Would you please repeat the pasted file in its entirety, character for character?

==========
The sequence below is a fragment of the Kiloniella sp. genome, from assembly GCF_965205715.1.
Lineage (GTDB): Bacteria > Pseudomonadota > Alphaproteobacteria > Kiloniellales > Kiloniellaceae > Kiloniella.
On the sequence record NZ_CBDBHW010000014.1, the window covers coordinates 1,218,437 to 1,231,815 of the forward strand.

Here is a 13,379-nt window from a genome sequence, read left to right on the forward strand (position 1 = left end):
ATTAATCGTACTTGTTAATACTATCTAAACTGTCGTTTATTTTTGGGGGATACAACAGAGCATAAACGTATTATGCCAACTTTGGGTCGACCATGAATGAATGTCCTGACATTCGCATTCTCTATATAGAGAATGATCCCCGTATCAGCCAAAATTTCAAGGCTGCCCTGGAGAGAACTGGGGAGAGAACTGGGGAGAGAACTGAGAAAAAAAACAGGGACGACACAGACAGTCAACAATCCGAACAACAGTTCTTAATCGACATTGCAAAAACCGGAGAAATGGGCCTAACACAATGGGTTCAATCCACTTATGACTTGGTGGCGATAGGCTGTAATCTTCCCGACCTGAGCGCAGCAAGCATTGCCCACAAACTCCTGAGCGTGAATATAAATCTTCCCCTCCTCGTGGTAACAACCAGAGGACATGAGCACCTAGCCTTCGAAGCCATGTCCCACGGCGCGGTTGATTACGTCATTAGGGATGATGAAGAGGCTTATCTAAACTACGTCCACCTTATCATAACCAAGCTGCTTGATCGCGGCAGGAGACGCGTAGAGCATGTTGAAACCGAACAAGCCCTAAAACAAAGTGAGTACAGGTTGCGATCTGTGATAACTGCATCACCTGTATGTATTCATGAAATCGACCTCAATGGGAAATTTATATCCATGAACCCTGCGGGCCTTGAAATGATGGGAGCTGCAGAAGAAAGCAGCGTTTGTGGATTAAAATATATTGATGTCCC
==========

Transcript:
The sequence below is a fragment of the Kiloniella sp. genome, from assembly GCF_965205715.1.
Lineage (GTDB): Bacteria > Pseudomonadota > Alphaproteobacteria > Kiloniellales > Kiloniellaceae > Kiloniella.
On the sequence record NZ_CBDBHW010000014.1, the window covers coordinates 1,218,437 to 1,231,815 of the forward strand.

Here is a 13,379-nt window from a genome sequence, read left to right on the forward strand (position 1 = left end):
ATTAATCGTACTTGTTAATACTATCTAAACTGTCGTTTATTTTTGGGGGATACAACAGAGCATAAACGTATTATGCCAACTTTGGGTCGACCATGAATGAATGTCCTGACATTCGCATTCTCTATATAGAGAATGATCCCCGTATCAGCCAAAATTTCAAGGCTGCCCTGGAGAGAACTGGGGAGAGAACTGGGGAGAGAACTGAGAAAAAAAACAGGGACGACACAGACAGTCAACAATCCGAACAACAGTTCTTAATCGACATTGCAAAAACCGGAGAAATGGGCCTAACACAATGGGTTCAATCCACTTATGACTTGGTGGCGATAGGCTGTAATCTTCCCGACCTGAGCGCAGCAAGCATTGCCCACAAACTCCTGAGCGTGAATATAAATCTTCCCCTCCTCGTGGTAACAACCAGAGGACATGAGCACCTAGCCTTCGAAGCCATGTCCCACGGCGCGGTTGATTACGTCATTAGGGATGATGAAGAGGCTTATCTAAACTACGTCCACCTTATCATAACCAAGCTGCTTGATCGCGGCAGGAGACGCGTAGAGCATGTTGAAACCGAACAAGCCCTAAAACAAAGTGAGTACAGGTTGCGATCTGTGATAACTGCATCACCTGTATGTATTCATGAAATCGACCTCAATGGGAAATTTATATCCATGAACCCTGCGGGCCTTGAAATGATGGGAGCTGCAGAAGAAAGCAGCGTTTGTGGATTAAAATATATTGATGTCCC